# Regret & decision making What is regret? It’s –a negative emotion –Stems from a comparison of outcomes there is a choice that we did not take. had we decided.

## Presentation on theme: "Regret & decision making What is regret? It’s –a negative emotion –Stems from a comparison of outcomes there is a choice that we did not take. had we decided."— Presentation transcript:

Regret & decision making What is regret? It’s –a negative emotion –Stems from a comparison of outcomes there is a choice that we did not take. had we decided differently our present situation could be better –Anticipated regret: regret to potential outcome if I cheat on my wife and she finds out I will regret it. Thus, I don’t cheat If I gamble and lose I will regret it, so I go for the sure bet. People try to minimize regret

Regret & decision making Regret may explain shifts effects (the tendency to make riskier choices to avoid losses than to achieve gains)

Violations of expected utility theory Framing effects Endowment effect: –Penn: give up right to minor lawsuits for a discount –NJ additional cost for getting right to minor lawsuit Sunk-cost effect: an action that has resulted in a loss is continued

Conterfactual thinking Conterfactual: What could have been –Roese (1997) Psych Bull, 121, 133-148

Representative heuristic –In the lake there are more boats or sailing boats? Children (7-y old): sailing boats

Computational Modeling Approach to Decision Making 1. Measurement of Preference Decision making theories begin with the concept of a preference relation. A, B, C are alternatives (or options) –Gambles, Cars, Jobs, Houses, Medical Treatments A  p B means A is preferred or indifferent to B Preference relations can be measured by Choice (choose between A or B) Certainty Equivalents (what is the dollar equivalent of each option) Ratings (rate how strongly you like each option on a 10 point scale) Different Measures of Preference do not always yield the same order Producing preference reversals e.g., Gamble A:.95 chance of winning \$4 vs. nothing Gamble B:.60 chance of winning \$16 vs..4 chance of losing \$8 Choice Frequency A > Choice Frequency B Certainty Equivalent for B > Certainty Equivalent for A (see Slovic & Tversky, 1993, for a review) Most theorists believe that choice is the most basic measure of preference (see Luce, 2000)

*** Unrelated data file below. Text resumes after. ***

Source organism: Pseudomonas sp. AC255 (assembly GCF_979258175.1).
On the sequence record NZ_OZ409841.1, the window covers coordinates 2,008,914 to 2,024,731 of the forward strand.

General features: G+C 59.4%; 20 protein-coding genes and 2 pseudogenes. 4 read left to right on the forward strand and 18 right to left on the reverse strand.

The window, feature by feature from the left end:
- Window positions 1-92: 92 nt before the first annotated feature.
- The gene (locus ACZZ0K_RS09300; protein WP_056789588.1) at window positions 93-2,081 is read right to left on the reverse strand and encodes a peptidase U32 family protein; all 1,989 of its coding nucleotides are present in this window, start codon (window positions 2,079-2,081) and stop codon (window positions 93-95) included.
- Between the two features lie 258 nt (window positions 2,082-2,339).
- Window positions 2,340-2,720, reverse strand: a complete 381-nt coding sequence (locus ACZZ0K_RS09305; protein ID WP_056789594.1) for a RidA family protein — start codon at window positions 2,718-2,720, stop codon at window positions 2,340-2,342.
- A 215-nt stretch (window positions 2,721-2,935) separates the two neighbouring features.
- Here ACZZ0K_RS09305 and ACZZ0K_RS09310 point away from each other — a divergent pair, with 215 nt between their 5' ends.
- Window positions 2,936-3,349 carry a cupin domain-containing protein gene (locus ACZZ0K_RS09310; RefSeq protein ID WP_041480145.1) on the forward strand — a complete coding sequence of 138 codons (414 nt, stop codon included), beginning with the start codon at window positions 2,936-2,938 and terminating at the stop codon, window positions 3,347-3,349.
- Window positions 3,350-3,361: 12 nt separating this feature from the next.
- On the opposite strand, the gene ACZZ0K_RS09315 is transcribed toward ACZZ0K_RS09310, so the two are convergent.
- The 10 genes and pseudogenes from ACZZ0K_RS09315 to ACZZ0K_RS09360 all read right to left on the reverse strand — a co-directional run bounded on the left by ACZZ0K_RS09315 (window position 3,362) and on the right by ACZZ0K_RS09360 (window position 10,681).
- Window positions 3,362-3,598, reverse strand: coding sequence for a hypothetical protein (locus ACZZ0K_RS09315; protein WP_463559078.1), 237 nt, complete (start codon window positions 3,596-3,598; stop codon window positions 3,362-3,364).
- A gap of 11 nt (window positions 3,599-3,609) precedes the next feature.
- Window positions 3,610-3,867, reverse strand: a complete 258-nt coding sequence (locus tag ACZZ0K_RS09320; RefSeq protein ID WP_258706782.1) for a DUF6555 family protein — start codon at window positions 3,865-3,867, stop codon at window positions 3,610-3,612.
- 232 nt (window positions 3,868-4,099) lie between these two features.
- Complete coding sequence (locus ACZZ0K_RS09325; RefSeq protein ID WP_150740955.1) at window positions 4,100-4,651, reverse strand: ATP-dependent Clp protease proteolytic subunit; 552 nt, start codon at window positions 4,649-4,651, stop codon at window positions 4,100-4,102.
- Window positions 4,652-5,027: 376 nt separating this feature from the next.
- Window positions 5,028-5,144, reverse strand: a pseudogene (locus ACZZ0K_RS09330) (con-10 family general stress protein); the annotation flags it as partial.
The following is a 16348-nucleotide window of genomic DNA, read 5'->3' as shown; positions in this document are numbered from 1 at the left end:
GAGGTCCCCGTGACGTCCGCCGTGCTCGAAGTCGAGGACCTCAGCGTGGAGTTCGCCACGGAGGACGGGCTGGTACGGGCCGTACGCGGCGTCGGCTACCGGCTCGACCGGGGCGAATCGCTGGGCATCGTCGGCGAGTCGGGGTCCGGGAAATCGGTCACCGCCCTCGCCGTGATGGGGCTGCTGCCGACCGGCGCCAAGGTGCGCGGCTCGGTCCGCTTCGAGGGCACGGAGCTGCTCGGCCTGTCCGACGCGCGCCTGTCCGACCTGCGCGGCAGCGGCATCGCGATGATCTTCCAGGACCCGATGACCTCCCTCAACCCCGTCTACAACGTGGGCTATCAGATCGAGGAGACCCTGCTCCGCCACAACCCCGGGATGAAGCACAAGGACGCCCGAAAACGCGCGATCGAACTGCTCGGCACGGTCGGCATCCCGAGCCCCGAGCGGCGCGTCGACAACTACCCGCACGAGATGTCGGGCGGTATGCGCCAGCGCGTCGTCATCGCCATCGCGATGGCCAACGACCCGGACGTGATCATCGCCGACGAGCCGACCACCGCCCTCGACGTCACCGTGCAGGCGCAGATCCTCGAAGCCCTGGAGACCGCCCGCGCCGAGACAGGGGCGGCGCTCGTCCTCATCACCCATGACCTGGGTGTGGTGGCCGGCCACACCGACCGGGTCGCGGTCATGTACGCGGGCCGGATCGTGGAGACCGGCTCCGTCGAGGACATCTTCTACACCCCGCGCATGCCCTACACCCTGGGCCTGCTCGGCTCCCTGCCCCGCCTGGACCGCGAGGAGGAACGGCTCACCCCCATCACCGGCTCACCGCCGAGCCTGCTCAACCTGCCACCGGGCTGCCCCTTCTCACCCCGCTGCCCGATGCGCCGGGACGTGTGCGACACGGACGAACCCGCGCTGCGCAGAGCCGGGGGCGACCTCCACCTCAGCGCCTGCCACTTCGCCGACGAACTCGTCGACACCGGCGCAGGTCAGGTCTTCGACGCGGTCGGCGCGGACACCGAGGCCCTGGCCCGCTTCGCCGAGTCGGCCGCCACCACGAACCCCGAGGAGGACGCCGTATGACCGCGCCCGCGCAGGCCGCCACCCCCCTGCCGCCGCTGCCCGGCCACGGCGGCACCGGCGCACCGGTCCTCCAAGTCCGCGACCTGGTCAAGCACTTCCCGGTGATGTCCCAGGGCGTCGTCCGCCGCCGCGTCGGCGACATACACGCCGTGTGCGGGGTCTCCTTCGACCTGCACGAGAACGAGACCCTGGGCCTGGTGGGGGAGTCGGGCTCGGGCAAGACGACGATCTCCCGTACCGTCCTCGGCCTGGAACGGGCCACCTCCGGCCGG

Computational Modeling Approach to Decision Making 2. Conflict and the Probabilistic Nature of Preference Suppose a person is given a choice between two options that are approximately equal in weighted average value, inducing some type of conflict. The same pair of options is presented on two different occasions. The probability of making an inconsistent choice is.33. In other words, the person changes his or her mind 1 out of 3 times! (see, e.g., Starmer, 2000) The test – retest (within one week) correlation for selling prices is generally below.50 (less than 25% predictable across time). (Hershey & Schoemaker, 1989) This is a ubiquitous property of human behavior, but standard utility theories consider it an irrational aspect of human choice.